China's Stricter Bitcoin Regulations Will Strengthen Hong Kong Market
On September 15, the Chinese government and local financial regulators
officially requested Chinese exchanges and trading platforms to shut down by the end of September. OKCoin and Huobi, the two largest exchanges in China, were granted leeway to operate until the end of October. Rather strangely, bitcoin price rebounded from $2,900 to $3,600 as the Chinese government and local exchanges confirmed the nationwide suspension of exchanges. Many analysts explained that traders were looking to purchase the dip, which justifies the abrupt $800 increase in bitcoin price within a 24-hour period. Many investors, traders and analysts still remain optimistic in regard to China’s ban on exchanges because throughout 2017, the Chinese bitcoin exchange market only accounted for approximately 10 to 13 percent of global bitcoin trades.
Regulatory friendly region
More to that, in an interview with the South China Morning Post, Bitcoin Association of Hong Kong Leonhard Weese noted that China’s restrictions on bitcoin trading and usage will drive businesses to Hong Kong and nearby countries like Japan and South Korea.
Weese told South China Morning Post:
“People in China will be more careful about marketing these events, and a lot of that marketing activity will come to Hong Kong in the form of conferences and communities,”.
Since early 2015, Hong Kong has been praised for being a regulatory friendly region for bitcoin and blockchain startups. Still, unlike China, South Korea and Japan, Hong Kong’s bitcoin and cryptocurrency exchange markets have struggled to demonstrate exponential growth. For the past three years, only 1 Hong Kong-based bitcoin exchange Bitfinex was able to evolve into a major global bitcoin trading platform. But, Weese emphasized that if China continues to crackdown on bitcoin and cryptocurrency-related businesses, it will further drive growth to Hong Kong.
It is important to acknowledge that leading bitcoin exchanges like OKCoin, Huobi and BTCC, the three largest exchanges in China, were unfairly punished for their cooperation with the government. Over the past 12 months, the entire Chinese bitcoin industry has closely collaborated with local authorities in order to establish transparent industry standards and to improve the Chinese bitcoin exchange market. Instead, they were ultimately shut down by the powers, despite having allocated massive amounts of capital and resources to comply with the demands of the
Chinese #bitcoin exchanges worked with the government, allocating substantial resources to improve the market & they were punished instead.
— Joseph Young
It is difficult to imagine that startups with limited capital and even large-scale bitcoin companies will be willing to undergo the same path Chinese bitcoin exchanges have taken just to be shut down and terminated by the authorities. In the upcoming months, as BTCC, OKCoin, Huobi and other bitcoin exchanges continue to expand their international services, Hong Kong, South Korea and Japan will likely experience rapid growth in terms of bitcoin users, trading activity and conferences.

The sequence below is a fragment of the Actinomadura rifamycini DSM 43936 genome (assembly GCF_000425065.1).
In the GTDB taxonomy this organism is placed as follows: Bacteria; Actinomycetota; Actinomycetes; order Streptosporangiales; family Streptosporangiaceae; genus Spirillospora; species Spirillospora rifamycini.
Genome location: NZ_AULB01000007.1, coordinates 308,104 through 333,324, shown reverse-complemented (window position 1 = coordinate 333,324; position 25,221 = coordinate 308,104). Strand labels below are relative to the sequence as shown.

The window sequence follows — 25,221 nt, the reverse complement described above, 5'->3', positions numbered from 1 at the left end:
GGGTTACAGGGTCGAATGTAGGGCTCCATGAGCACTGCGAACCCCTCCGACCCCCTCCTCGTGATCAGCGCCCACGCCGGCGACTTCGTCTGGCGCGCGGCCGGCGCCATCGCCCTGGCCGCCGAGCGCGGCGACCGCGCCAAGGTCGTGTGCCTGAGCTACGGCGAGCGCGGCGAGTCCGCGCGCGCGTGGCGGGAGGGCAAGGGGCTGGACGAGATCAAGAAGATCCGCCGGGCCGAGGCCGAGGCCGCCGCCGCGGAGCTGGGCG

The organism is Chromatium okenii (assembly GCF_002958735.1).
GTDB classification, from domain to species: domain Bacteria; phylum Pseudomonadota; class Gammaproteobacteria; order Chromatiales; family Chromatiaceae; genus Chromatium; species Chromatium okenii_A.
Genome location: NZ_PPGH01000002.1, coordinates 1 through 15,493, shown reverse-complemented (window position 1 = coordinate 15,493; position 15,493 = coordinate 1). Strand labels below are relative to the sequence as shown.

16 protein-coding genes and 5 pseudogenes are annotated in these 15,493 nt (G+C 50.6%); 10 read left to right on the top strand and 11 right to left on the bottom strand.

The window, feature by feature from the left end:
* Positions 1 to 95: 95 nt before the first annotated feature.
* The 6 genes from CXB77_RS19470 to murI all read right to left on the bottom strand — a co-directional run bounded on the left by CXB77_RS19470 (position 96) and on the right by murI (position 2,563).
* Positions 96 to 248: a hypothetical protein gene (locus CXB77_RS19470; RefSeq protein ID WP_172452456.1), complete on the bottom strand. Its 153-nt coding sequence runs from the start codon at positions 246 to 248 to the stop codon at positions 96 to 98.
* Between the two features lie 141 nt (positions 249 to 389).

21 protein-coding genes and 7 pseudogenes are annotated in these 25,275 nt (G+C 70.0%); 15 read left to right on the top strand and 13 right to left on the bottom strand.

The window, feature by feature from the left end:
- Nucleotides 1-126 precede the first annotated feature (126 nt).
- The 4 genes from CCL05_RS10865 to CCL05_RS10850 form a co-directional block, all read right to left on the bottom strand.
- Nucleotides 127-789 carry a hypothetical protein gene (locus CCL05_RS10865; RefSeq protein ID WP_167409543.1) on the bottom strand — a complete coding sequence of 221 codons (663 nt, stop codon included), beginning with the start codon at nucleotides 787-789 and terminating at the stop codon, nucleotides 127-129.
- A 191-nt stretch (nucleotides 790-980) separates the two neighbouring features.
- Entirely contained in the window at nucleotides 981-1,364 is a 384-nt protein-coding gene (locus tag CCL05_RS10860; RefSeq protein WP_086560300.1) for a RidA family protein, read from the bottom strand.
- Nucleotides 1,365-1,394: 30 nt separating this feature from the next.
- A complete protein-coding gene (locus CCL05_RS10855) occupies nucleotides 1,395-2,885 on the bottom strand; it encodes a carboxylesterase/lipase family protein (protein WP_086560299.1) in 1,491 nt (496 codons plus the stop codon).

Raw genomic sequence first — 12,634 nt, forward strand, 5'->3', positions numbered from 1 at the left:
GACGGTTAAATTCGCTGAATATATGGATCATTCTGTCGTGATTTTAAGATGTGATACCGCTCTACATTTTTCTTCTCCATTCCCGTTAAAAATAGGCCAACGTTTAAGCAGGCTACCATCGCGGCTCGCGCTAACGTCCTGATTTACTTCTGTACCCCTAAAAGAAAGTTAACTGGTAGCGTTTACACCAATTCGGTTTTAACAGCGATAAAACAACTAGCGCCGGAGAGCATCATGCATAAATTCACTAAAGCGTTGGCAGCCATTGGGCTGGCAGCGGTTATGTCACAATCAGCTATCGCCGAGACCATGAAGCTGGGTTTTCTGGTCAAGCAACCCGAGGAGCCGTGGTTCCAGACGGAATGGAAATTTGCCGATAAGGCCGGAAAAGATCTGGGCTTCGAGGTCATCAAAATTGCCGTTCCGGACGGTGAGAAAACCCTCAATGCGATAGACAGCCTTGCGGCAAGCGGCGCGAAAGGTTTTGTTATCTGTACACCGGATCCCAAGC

Thai Securities and Exchange Commission Supports Creation of ICO Laws
The Securities and Exchange Commission in Thailand (SEC Thailand)
has announced that it is supporting the drafting and implementation of regulations covering initial coin offerings (ICO). The commission claimed that this is necessary as some coin sales may be considered as a securities offering under the country’s laws.
Tokens only facilitate fraud against unwitting investors
According to SEC Thailand, some ICOs may be considered as financial returns, rights and obligations, thus, should be subjected to existing regulations that cover them. The agency also warned that some token sales are only meant to facilitate fraud against unwitting investors. However, the SEC showed that it is willing to support ICOs, as well as the creation of laws to regulate them.
Part of the agency’s statement reads:
"The SEC Thailand encourages access to funding for businesses, including high potential tech startups, and realizes the potential of ICO in answering startups' funding needs. In cases where an ICO constitutes offering of securities, the issuer will need to comply with applicable regulatory requirements under the SEC Thailand's purview."
The statement further adds:
"…to strike a balance between supporting digital innovation and protecting investors from potential ICO scams, the SEC Thailand is considering appropriate approaches on ICO and welcomes comments and suggestions from the private sector.”
Positions of other countries on ICOs
Several securities regulators worldwide have also issued their positions on ICOs in the previous weeks. In Canada, the Canadian Securities Administrators (CSA) claimed that many of the virtual currencies probed by regulators fall under the definition of a security and should be subject to a range of legal requirements.
In Singapore, the Monetary Authority of Singapore (MAS) has issued an advisory, advising prospective investors to investigate and determine the risks when participating in token sales. In the US, the Securities and Exchange Commission (SEC) has claimed that the sale and issuance of digital tokens should be subjected to the country’s federal securities law. Such moves should not be confused with governments having the ability to ban Bitcoin since they are mainly targeting companies looking to raise money from their self-created tokens.